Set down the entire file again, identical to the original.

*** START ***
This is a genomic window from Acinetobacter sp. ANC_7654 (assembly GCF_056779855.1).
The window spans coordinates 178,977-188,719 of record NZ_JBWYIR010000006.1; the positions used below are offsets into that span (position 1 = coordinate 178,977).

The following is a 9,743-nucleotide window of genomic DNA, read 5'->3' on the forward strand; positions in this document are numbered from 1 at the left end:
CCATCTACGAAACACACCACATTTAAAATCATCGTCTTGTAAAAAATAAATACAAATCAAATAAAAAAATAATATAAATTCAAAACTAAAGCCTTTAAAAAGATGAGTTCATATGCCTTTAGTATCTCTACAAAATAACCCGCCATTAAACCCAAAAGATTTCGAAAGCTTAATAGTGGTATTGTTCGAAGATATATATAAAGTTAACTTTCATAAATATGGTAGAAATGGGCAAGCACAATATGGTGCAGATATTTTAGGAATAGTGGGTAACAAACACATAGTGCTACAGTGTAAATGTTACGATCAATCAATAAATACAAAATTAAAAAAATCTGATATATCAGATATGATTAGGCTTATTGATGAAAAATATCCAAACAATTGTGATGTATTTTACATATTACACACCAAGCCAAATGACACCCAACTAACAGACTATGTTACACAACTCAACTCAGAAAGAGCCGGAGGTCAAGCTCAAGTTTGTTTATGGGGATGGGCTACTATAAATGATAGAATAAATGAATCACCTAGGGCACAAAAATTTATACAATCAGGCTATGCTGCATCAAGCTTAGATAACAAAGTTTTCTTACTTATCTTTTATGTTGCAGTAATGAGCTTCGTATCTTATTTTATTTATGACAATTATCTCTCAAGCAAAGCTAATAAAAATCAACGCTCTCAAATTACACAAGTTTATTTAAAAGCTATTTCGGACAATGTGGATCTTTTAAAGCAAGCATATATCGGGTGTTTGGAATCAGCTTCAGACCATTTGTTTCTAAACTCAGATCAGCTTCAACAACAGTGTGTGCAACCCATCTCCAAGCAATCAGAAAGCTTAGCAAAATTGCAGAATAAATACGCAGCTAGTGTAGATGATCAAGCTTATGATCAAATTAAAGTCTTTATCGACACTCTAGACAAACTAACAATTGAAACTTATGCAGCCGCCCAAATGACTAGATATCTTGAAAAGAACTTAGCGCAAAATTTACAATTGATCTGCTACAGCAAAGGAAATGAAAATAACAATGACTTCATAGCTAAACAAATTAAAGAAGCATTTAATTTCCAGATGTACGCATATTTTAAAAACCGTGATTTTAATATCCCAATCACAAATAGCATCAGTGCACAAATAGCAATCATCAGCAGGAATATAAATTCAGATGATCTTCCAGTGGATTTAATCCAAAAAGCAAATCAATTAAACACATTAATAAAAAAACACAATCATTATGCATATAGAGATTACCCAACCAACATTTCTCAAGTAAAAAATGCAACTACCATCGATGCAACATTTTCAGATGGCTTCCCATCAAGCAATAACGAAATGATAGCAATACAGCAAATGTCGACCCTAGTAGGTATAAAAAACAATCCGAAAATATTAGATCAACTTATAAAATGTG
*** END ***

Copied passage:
This is a genomic window from Acinetobacter sp. ANC_7654 (assembly GCF_056779855.1).
The window spans coordinates 178,977-188,719 of record NZ_JBWYIR010000006.1; the positions used below are offsets into that span (position 1 = coordinate 178,977).

The following is a 9,743-nucleotide window of genomic DNA, read 5'->3' on the forward strand; positions in this document are numbered from 1 at the left end:
CCATCTACGAAACACACCACATTTAAAATCATCGTCTTGTAAAAAATAAATACAAATCAAATAAAAAAATAATATAAATTCAAAACTAAAGCCTTTAAAAAGATGAGTTCATATGCCTTTAGTATCTCTACAAAATAACCCGCCATTAAACCCAAAAGATTTCGAAAGCTTAATAGTGGTATTGTTCGAAGATATATATAAAGTTAACTTTCATAAATATGGTAGAAATGGGCAAGCACAATATGGTGCAGATATTTTAGGAATAGTGGGTAACAAACACATAGTGCTACAGTGTAAATGTTACGATCAATCAATAAATACAAAATTAAAAAAATCTGATATATCAGATATGATTAGGCTTATTGATGAAAAATATCCAAACAATTGTGATGTATTTTACATATTACACACCAAGCCAAATGACACCCAACTAACAGACTATGTTACACAACTCAACTCAGAAAGAGCCGGAGGTCAAGCTCAAGTTTGTTTATGGGGATGGGCTACTATAAATGATAGAATAAATGAATCACCTAGGGCACAAAAATTTATACAATCAGGCTATGCTGCATCAAGCTTAGATAACAAAGTTTTCTTACTTATCTTTTATGTTGCAGTAATGAGCTTCGTATCTTATTTTATTTATGACAATTATCTCTCAAGCAAAGCTAATAAAAATCAACGCTCTCAAATTACACAAGTTTATTTAAAAGCTATTTCGGACAATGTGGATCTTTTAAAGCAAGCATATATCGGGTGTTTGGAATCAGCTTCAGACCATTTGTTTCTAAACTCAGATCAGCTTCAACAACAGTGTGTGCAACCCATCTCCAAGCAATCAGAAAGCTTAGCAAAATTGCAGAATAAATACGCAGCTAGTGTAGATGATCAAGCTTATGATCAAATTAAAGTCTTTATCGACACTCTAGACAAACTAACAATTGAAACTTATGCAGCCGCCCAAATGACTAGATATCTTGAAAAGAACTTAGCGCAAAATTTACAATTGATCTGCTACAGCAAAGGAAATGAAAATAACAATGACTTCATAGCTAAACAAATTAAAGAAGCATTTAATTTCCAGATGTACGCATATTTTAAAAACCGTGATTTTAATATCCCAATCACAAATAGCATCAGTGCACAAATAGCAATCATCAGCAGGAATATAAATTCAGATGATCTTCCAGTGGATTTAATCCAAAAAGCAAATCAATTAAACACATTAATAAAAAAACACAATCATTATGCATATAGAGATTACCCAACCAACATTTCTCAAGTAAAAAATGCAACTACCATCGATGCAACATTTTCAGATGGCTTCCCATCAAGCAATAACGAAATGATAGCAATACAGCAAATGTCGACCCTAGTAGGTATAAAAAACAATCCGAAAATATTAGATCAACTTATAAAATGTG